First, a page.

New Faculty: Michael Schulz Ties Relativity
To Quantum Mechanics With String Theory
Thanks to theories of relativity, science has developed ways to explain the relationships among energy, gravity, and mass, and with the rise of quantum physics, we have gotten a glimpse into the workings of subatomic particles. These hypotheses and laws have proven extraordinarily useful in expanding humankind's understanding of the universe and of the individual parts that the universe comprises.
There's just one problem.
"It's for some of the most interesting questions that you don't have this nice separation between relativity and quantum mechanics," says Bryn Mawr theoretical physicist Michael B. Schulz. "What is the earliest history of the universe? What are black holes, really? What is matter made up of at its most fundamental level? Are the elementary particles fundamental or is there something else that's more fundamental? These are, I think, the most exciting questions."
UNIFYING ALL MATTER AND FORCES
Relativity is concerned with gravitational forces, and applies to more sizable bodies, while quantum mechanical theory describes the interplay among individual particles, the tiniest bits of matter yet discovered. Applying the former to the latter produces contradictory results. Reconciling these incompatible theories to explain all matter and forces in the universe in a uniform way is the goal of string theory, Schulz's primary research interest.
"We don't have a consistent theory that explains all observations," says Schulz, who joined the College in 2007 as an assistant professor of physics. "The minimum goal of string theory is to incorporate everything that has been explained, all the successes of those other theories, into one consistent theory."
String theory is an approach to quantum gravity in which the "point particles" of elementary particle physics—fundamental to all matter and all forces—are replaced by small vibrating strings.
"An electron, if you look at it very closely, is just a small vibrating string, vibrating in one particular way. A photon, the quantum of light, if you look at it really closely, is a little string vibrating in a different way. Everything is made up of strings in string theory," Schulz says. "There is every indication that this modification cures the short-distance problem of quantum field theory plus general relativity in a consistent way."
A big challenge for string theory is that for realistic particle physics to be extracted from it, the theory must account for six unknown dimensions. In applying string theory and its applications to quantum field theory, cosmology, and particle physics, much of Schulz's work seeks to broaden the understanding of "compactifications," the condensation of these theoretical dimensions to help explain in a more realistic way the physics of the four known dimensions of height, width, depth, and time. Within the framework of string theory, Schulz is interested in constructing a consistent gravitational quantum theory encompassing an extension of the standard model of particle physics together with general relativity at sufficiently large distances.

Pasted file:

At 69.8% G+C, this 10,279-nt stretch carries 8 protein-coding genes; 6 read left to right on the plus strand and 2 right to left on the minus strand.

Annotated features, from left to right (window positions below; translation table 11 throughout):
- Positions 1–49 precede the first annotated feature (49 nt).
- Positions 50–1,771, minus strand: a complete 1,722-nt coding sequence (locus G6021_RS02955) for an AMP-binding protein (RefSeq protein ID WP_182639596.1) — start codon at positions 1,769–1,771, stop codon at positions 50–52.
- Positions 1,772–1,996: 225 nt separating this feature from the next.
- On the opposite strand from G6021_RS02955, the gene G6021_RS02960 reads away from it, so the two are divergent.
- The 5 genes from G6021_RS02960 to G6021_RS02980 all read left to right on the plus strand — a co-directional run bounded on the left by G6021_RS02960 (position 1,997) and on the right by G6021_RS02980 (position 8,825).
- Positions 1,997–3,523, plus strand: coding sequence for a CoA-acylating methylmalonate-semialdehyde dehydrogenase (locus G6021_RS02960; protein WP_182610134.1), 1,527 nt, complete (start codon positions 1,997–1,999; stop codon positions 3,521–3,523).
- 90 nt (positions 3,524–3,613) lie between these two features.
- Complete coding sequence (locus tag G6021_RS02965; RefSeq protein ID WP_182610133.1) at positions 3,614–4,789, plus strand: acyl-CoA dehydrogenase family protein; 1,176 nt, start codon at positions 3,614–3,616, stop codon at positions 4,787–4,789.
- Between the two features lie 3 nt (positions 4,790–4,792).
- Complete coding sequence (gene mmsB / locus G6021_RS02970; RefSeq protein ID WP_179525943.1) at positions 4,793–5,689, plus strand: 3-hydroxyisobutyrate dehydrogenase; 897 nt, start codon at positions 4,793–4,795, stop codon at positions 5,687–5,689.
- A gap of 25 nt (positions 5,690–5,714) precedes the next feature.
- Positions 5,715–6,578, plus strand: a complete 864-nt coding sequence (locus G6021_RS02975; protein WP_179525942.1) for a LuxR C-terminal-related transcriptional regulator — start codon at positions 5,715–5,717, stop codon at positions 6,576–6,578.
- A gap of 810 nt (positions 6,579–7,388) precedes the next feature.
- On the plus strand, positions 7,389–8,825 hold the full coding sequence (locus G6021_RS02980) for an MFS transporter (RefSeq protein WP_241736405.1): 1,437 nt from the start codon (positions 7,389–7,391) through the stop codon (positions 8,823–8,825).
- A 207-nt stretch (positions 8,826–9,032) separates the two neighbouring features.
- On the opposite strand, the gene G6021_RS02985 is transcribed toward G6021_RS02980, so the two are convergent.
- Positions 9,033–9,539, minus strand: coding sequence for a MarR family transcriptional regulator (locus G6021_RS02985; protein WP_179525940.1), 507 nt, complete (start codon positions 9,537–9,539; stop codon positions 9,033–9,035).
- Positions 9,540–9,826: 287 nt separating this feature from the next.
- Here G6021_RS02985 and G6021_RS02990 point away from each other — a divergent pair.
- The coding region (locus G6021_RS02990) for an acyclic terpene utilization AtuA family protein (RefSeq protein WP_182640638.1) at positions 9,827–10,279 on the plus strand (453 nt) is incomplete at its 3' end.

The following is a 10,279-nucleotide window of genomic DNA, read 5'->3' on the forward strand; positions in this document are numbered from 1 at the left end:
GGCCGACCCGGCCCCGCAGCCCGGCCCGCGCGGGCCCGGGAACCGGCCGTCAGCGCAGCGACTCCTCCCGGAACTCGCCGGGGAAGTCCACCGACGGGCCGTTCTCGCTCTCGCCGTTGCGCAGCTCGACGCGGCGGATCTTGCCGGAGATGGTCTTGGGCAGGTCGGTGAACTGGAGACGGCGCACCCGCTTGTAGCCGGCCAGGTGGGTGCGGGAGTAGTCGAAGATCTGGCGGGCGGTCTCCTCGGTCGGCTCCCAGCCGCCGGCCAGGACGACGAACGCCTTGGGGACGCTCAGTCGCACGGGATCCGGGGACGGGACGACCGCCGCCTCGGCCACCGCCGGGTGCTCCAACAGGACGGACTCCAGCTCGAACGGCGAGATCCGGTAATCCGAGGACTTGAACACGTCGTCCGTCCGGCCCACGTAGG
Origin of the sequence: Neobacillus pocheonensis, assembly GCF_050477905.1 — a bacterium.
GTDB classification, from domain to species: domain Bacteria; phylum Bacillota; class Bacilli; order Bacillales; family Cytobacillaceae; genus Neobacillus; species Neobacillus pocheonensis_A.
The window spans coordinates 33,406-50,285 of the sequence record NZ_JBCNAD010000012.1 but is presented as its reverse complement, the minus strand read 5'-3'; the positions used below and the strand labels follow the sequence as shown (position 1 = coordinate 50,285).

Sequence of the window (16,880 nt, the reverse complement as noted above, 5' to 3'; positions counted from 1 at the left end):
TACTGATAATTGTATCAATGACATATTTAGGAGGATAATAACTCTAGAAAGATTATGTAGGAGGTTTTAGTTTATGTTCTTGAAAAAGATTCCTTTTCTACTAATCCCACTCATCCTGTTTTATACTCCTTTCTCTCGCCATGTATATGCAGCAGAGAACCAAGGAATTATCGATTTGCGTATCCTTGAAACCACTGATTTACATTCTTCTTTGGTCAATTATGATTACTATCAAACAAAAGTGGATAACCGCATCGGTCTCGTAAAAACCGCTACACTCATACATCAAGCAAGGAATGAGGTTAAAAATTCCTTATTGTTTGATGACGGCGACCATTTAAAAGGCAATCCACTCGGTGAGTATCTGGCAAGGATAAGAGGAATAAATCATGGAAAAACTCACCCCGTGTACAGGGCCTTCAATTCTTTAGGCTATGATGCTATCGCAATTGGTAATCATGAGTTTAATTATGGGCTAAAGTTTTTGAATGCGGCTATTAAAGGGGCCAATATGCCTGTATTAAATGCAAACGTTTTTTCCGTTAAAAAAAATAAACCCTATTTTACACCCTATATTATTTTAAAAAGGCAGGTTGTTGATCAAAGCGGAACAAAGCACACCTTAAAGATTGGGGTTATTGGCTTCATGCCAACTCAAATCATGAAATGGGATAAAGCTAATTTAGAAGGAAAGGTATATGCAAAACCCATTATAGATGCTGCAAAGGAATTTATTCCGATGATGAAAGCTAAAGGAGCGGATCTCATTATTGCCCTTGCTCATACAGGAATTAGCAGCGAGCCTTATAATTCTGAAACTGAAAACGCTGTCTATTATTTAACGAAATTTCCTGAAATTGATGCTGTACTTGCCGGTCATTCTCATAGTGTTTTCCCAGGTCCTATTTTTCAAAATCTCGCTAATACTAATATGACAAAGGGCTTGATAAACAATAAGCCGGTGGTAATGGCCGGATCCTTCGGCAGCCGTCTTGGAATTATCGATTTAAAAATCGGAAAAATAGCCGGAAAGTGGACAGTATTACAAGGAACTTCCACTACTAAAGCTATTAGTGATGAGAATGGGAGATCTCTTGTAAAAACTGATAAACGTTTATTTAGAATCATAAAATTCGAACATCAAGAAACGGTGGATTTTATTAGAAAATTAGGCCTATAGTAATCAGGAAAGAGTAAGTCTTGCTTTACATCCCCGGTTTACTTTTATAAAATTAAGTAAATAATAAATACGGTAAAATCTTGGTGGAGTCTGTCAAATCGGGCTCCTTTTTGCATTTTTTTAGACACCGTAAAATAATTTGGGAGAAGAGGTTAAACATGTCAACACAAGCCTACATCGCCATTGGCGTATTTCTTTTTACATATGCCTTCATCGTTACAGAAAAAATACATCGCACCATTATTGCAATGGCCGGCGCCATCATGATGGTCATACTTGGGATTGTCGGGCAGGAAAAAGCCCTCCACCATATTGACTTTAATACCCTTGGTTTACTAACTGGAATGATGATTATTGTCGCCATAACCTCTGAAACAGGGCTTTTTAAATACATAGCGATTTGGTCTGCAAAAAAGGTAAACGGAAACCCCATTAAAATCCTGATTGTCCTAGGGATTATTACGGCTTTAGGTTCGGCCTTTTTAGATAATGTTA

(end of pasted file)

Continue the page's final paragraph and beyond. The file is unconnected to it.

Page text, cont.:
"The different solutions of string theory lead to different quantum field theories," Schulz says. "My work seeks to generalize the toolbox through which realistic quantum field theories like the standard model and its extensions can ultimately be realized as large-distance limits of string-theory solutions."
Prior to Bryn Mawr, Schulz pursued postdoctoral research at Caltech and the University of Pennsylvania, and held positions at the Linear Accelerator Center and the Institute for Theoretical Physics at Stanford University, where he obtained his Ph.D. A small liberal-arts college might seem an odd choice after so many years at large research universities, but Schulz has found Bryn Mawr to be an excellent fit.
"Bryn Mawr is a unique place," he says. "As a liberal arts college that takes research very, very seriously, it has graduated an impressive number of women who go on to get Ph.D.s in physics. That was very attractive. The physics department faculty members have a terrific research record. It's also a very nurturing place, and I wanted to be part of the close personal interaction between faculty members and students that Bryn Mawr is known for. That was something I was not finding on the same level at research institutions."
It is not hard to see why Schulz was drawn to the College. As immersed as he is in the highly arcane and technical details of his discipline, there is something of the philosopher underneath his empirical exterior. In a specialty packed with data and driven by the search for quantitative evidence, Schulz seeks "an interpretive, qualitative understanding, which perhaps is just as exciting" as the models physics has provided to explain the world's workings.
"What I hope to accomplish is to better understand some of these great mysteries of the natural world," he says. "What was the physics of the earliest universe? What exactly are the building blocks? For the progress of science, I hope to contribute to making connections between string theory and observable physics. Despite the fact that string theory has been around for 25 years, there are some very basic things that we still don't really understand.
"If you've got a finite amount of time here on earth to learn the mysteries of the universe," Schulz adds, "it seems to me the most attractive pursuit is to seek answers to the most fundamental questions."
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